N.H. House kills EHR privacy bill
The New Hampshire House of Representatives in a 150-166 vote Wednesday defeated a bill that would have required additional privacy restrictions on EMRs, and would have extended the federal privacy rights known as HIPAA to business associates, such as software vendors, and restrict access to fund-raisers and marketers.

The bill would have allowed patients to place additional restrictions on their records, and would have required that the hospital produce an audit trail at the patient’s expense, detailing who had access to a patient’s medical information, reported the New Hampshire Business Review.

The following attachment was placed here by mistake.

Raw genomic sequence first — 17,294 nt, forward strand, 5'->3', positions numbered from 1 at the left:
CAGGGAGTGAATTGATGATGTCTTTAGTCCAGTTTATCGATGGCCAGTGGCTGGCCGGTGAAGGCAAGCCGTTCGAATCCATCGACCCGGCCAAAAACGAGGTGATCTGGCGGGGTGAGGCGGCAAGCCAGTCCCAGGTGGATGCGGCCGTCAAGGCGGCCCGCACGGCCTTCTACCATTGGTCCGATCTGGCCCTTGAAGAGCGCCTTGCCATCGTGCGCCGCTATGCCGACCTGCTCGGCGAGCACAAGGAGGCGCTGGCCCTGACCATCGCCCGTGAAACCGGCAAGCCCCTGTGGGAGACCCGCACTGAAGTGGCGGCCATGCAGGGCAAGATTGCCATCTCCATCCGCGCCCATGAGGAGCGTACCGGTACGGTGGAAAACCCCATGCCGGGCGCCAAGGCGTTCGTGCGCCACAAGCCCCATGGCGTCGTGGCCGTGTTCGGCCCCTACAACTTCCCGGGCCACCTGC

Opponents said that the measure would result in costly and extensive training in privacy rights and warned of unintended consequences, including information not getting to doctors who needed it, costs that would drive up healthcare premiums and the printing of huge audits that do not serve any medical purpose.

According to the New Hampshire Business Review, supporters said that the bill’s costs would be modest since physician privacy restrictions are already in the software, and it would not cost much more to give the same right to patients, who would have to pay for the audits.

The bill was sent for an interim study which means it could return to the ballot in 2009, reported the New Hampshire Business Review.